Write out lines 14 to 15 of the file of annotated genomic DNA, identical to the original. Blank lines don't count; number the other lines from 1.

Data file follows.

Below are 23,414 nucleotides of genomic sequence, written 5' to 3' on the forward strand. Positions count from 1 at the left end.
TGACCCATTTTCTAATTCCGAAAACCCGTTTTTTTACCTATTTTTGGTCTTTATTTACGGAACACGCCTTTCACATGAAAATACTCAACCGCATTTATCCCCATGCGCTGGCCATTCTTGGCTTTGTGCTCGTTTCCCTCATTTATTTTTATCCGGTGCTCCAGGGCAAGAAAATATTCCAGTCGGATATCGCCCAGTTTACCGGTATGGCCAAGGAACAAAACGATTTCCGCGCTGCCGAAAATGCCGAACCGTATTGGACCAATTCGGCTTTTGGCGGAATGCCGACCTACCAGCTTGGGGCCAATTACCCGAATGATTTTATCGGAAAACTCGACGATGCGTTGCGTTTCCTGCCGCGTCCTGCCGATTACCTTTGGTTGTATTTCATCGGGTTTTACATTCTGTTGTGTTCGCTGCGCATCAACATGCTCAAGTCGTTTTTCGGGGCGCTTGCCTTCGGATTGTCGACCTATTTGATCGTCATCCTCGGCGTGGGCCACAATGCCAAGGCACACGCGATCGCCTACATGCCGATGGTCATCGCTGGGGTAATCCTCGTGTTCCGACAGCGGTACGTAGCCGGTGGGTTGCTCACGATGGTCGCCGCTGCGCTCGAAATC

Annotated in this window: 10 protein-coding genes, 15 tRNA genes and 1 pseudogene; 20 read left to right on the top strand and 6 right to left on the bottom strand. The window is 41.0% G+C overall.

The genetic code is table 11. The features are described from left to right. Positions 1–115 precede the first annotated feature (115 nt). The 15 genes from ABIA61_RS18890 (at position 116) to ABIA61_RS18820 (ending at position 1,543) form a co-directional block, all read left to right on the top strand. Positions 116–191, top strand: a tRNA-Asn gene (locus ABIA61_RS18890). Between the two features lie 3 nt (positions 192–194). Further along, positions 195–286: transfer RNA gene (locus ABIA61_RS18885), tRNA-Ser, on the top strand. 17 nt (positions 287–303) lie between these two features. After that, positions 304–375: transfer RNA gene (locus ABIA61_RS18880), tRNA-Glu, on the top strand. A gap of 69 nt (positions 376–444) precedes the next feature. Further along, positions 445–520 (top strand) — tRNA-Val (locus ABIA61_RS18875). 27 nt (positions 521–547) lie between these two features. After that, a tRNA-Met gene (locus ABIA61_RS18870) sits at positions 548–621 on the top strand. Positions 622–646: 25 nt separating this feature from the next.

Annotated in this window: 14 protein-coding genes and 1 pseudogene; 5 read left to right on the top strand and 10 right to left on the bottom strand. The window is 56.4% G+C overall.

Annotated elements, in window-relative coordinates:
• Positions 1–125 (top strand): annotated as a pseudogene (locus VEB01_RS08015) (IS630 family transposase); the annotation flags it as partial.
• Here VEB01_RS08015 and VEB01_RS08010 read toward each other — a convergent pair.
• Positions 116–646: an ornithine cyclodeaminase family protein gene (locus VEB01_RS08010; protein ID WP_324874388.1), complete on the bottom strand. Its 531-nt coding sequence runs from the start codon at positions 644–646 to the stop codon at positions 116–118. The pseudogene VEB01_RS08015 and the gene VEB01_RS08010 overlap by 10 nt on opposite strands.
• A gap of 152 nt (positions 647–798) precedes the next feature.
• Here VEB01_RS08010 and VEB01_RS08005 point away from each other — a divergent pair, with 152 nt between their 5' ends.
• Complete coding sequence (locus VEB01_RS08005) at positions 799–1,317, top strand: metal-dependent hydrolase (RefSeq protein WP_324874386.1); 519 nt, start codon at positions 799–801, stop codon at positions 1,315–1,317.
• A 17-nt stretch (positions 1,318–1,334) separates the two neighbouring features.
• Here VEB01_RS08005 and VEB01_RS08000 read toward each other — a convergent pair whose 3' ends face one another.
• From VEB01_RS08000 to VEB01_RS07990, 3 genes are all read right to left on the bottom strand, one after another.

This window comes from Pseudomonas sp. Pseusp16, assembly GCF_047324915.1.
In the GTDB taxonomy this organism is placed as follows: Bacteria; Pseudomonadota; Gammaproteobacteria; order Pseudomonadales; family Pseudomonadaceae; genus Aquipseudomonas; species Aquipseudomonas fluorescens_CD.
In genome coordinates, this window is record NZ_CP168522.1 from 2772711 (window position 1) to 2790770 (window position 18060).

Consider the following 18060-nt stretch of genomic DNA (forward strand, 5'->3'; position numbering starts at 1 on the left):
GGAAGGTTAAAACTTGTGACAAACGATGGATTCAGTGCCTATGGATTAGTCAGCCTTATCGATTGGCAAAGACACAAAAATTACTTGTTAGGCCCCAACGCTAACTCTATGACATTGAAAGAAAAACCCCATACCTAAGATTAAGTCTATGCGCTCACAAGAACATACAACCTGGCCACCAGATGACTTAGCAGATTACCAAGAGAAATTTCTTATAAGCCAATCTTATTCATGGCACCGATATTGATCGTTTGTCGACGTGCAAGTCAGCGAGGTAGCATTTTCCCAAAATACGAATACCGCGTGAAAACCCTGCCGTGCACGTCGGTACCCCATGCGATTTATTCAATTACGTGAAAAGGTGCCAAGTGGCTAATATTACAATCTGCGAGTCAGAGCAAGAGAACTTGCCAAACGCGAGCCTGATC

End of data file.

• Here VEB01_RS08005 and VEB01_RS08000 read toward each other — a convergent pair whose 3' ends face one another.
• From VEB01_RS08000 to VEB01_RS07990, 3 genes are all read right to left on the bottom strand, one after another.